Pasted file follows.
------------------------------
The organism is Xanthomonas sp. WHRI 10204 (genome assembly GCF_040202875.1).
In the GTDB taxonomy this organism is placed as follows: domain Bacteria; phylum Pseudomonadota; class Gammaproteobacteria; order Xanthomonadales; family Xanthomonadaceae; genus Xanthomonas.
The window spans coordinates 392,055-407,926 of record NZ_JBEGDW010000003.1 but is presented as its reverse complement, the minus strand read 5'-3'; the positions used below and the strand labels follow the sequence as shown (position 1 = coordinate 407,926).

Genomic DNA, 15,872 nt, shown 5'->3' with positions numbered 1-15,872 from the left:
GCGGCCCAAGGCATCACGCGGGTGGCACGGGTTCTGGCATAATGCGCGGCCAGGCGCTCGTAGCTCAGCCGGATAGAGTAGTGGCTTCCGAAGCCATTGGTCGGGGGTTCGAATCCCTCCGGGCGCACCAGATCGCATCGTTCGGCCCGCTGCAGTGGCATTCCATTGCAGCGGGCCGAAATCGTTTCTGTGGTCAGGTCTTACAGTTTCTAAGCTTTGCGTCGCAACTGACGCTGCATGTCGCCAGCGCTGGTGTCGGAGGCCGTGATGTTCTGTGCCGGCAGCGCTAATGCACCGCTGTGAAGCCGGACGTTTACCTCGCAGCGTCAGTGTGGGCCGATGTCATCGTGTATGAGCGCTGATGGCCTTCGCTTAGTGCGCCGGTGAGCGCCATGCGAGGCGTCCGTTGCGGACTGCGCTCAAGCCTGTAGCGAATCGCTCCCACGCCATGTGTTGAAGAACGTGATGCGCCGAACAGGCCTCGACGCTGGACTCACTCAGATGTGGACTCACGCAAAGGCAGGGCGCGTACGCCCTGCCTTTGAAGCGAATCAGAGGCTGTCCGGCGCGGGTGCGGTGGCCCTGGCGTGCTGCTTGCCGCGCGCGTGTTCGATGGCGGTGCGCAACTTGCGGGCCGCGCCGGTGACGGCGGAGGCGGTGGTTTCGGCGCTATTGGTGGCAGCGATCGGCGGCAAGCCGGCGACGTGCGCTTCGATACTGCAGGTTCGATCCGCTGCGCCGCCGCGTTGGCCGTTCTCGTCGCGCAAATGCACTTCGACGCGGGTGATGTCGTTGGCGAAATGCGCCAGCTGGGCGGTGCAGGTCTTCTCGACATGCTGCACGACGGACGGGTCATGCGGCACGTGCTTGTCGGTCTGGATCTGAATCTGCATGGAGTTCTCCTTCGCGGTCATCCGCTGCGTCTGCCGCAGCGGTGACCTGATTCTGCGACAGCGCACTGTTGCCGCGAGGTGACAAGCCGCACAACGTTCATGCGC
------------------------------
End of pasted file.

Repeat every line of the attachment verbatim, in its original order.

The organism is Xanthomonas sp. WHRI 10204 (genome assembly GCF_040202875.1).
In the GTDB taxonomy this organism is placed as follows: domain Bacteria; phylum Pseudomonadota; class Gammaproteobacteria; order Xanthomonadales; family Xanthomonadaceae; genus Xanthomonas.
The window spans coordinates 392,055-407,926 of record NZ_JBEGDW010000003.1 but is presented as its reverse complement, the minus strand read 5'-3'; the positions used below and the strand labels follow the sequence as shown (position 1 = coordinate 407,926).

Genomic DNA, 15,872 nt, shown 5'->3' with positions numbered 1-15,872 from the left:
GCGGCCCAAGGCATCACGCGGGTGGCACGGGTTCTGGCATAATGCGCGGCCAGGCGCTCGTAGCTCAGCCGGATAGAGTAGTGGCTTCCGAAGCCATTGGTCGGGGGTTCGAATCCCTCCGGGCGCACCAGATCGCATCGTTCGGCCCGCTGCAGTGGCATTCCATTGCAGCGGGCCGAAATCGTTTCTGTGGTCAGGTCTTACAGTTTCTAAGCTTTGCGTCGCAACTGACGCTGCATGTCGCCAGCGCTGGTGTCGGAGGCCGTGATGTTCTGTGCCGGCAGCGCTAATGCACCGCTGTGAAGCCGGACGTTTACCTCGCAGCGTCAGTGTGGGCCGATGTCATCGTGTATGAGCGCTGATGGCCTTCGCTTAGTGCGCCGGTGAGCGCCATGCGAGGCGTCCGTTGCGGACTGCGCTCAAGCCTGTAGCGAATCGCTCCCACGCCATGTGTTGAAGAACGTGATGCGCCGAACAGGCCTCGACGCTGGACTCACTCAGATGTGGACTCACGCAAAGGCAGGGCGCGTACGCCCTGCCTTTGAAGCGAATCAGAGGCTGTCCGGCGCGGGTGCGGTGGCCCTGGCGTGCTGCTTGCCGCGCGCGTGTTCGATGGCGGTGCGCAACTTGCGGGCCGCGCCGGTGACGGCGGAGGCGGTGGTTTCGGCGCTATTGGTGGCAGCGATCGGCGGCAAGCCGGCGACGTGCGCTTCGATACTGCAGGTTCGATCCGCTGCGCCGCCGCGTTGGCCGTTCTCGTCGCGCAAATGCACTTCGACGCGGGTGATGTCGTTGGCGAAATGCGCCAGCTGGGCGGTGCAGGTCTTCTCGACATGCTGCACGACGGACGGGTCATGCGGCACGTGCTTGTCGGTCTGGATCTGAATCTGCATGGAGTTCTCCTTCGCGGTCATCCGCTGCGTCTGCCGCAGCGGTGACCTGATTCTGCGACAGCGCACTGTTGCCGCGAGGTGACAAGCCGCACAACGTTCATGCGC